Home health care nurse delivers care and compassion

House calls are one of the most compassionate forms of medicine. But for those who believe in the value of healthcare for everyone – they are willing to pay the price for delivering that basic need. Take a ride with us as we accompany a home healthcare nurse on a real journey to improve the lives of her patients.

 

Their day begins in the parking lot of a Chicago police station, that’s where Atundra Horne, a nurse for Advocate At Home healthcare, meets Ollie Gavin.

 

Ollie is a retired Chicago police officer. After spending 30 years on the force, he now works as a detective and security officer. And as they often do, Atundra and Ollie work as a team today. We’re trailing behind with Tom Flanagan.

 

Tom Flanagan, retired CPD officer, Accord Detective Agency: “I went on the Chicago Police Department in 1965 and I retired in 1993.”

 

Tom now runs Accord Detective Agency. He and his staff — mostly retired police officers — provide security for Advocate’s home health nurses – the foot soldiers who care for patients with limited mobility and those too sick to make it to the doctor’s office.

 

Ollie Gavin, retired CPD officer, Accord Detective Agency: “We are the nurses’ eyes and ears, sometimes inside of a patient’s residence and sometimes outside.”

 

Most of the patients Atundra cares for live in neighborhoods defined by crime statistics and nightly news reports – where the actions of some overshadow the quiet lives of others who’ve made a home here. Bertha Jemison and her husband live in the Roseland neighborhood on Chicago’s south side. On this stop — with Atundra safe inside the Jemison’s home — Ollie waits patiently outside … it’s the activity on the streets he focuses on.

 

Ollie Gavin: “I’ve had situations where Atundra was inside providing care for one of the patients, and I’m sitting in the relatively close area and people are shooting, so I’ve got to contact her, let her know what’s taking place outside so she won’t walk outside into some type of a crossfire.”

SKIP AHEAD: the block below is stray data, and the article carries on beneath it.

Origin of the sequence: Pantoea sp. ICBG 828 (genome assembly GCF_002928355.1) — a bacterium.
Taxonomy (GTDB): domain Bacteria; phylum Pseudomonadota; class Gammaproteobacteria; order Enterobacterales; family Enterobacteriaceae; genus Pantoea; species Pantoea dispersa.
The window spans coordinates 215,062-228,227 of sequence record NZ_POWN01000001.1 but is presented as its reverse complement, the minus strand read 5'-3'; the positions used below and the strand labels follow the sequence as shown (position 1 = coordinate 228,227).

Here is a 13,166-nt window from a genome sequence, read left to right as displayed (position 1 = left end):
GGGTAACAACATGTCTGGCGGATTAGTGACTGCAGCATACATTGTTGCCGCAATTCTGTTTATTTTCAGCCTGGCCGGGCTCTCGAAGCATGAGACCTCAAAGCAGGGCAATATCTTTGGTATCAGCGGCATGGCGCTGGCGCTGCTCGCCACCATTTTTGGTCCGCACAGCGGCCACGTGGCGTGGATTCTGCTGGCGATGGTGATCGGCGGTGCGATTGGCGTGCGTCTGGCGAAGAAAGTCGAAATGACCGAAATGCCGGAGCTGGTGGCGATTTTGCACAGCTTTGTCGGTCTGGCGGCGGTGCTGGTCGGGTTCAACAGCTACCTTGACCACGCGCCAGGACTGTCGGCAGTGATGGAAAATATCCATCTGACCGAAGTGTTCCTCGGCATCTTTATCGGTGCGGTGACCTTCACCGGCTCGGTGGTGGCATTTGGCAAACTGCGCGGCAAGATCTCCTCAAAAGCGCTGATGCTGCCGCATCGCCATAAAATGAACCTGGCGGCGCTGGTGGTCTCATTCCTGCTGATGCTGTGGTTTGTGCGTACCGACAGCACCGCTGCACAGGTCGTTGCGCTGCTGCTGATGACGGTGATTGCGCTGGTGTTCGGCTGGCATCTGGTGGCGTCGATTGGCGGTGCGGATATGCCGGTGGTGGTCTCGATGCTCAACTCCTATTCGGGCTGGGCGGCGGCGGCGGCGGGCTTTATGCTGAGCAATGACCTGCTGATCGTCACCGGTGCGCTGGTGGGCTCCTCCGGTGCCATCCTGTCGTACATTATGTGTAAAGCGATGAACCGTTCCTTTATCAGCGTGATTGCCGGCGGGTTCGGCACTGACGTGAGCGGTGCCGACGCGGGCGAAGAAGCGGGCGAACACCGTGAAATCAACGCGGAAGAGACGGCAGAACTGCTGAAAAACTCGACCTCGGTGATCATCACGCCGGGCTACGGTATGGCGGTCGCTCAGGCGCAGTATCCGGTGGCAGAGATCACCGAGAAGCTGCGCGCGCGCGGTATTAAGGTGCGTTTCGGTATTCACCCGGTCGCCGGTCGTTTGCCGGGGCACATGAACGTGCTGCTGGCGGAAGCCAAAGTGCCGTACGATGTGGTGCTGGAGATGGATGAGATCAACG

Tom Flanagan: “On any given day we could have eight to 14 guys out. South side, west side, suburbs, any place the clinician feels they would need some security.”

 

Like at this house, where Atundra regularly cares for an elderly patient.

 

Tom Flanagan: “From coming here before we’ve noticed a lot of drug activity on this block, and the house next door. There’s one of our guys there. You get a little acknowledgment from them, usually. They know who we are.”

 

They are the drug dealers who make this a volatile block – and too risky for us to stick around much longer.

 

Tom Flanagan: “It would be a little too dangerous for us to be parked out here that long.”

 

But Atundra will stay.

 

Tom Flanagan: “She’ll be fine in the house, and Ollie will be just out here in case anything goes on.”

 

Atundra Horne, Advocate At Home nurse: “Everybody needs their healthcare. Doesn’t matter if they live in Englewood or Naperville, they all require the same amount of healthcare anyone else does.”

 

A home health nurse for 16 years, Atundra isn’t shaken by the risks she faces each day. And not every visit poses a threat.

 

Atundra Horne: “Generally, I have anywhere from eight to 10 patients a day.”

 

On a quiet block in Chatham on the city’s south side, Atundra and Ollie make their way to a young patient suffering with heart failure. Three weeks ago 28-year-old John Gill had an L-VAD implanted – a mechanical device that takes over the heart’s pumping function.

 

Atundra Horne: “It’s able to keep patients alive until they get a heart transplant, and they may be on it for a year, five years, seven years. It kind of depends.”

 

Tom Flanagan: “These clinicians, they go into these areas to help the people, and it’s a privilege to work with people that do this, that have the courage to do this, every day, day in and day out.”

 

Atundra Horne: “Just one day at a time. I love what I do.”

 

Advocate At Home expects to pay about one million dollars in security fees this year. That money comes out of their operating budget – it’s not covered by insurance. That’s why they’re hoping to attract philanthropic support from corporations and individual donors.

 

 

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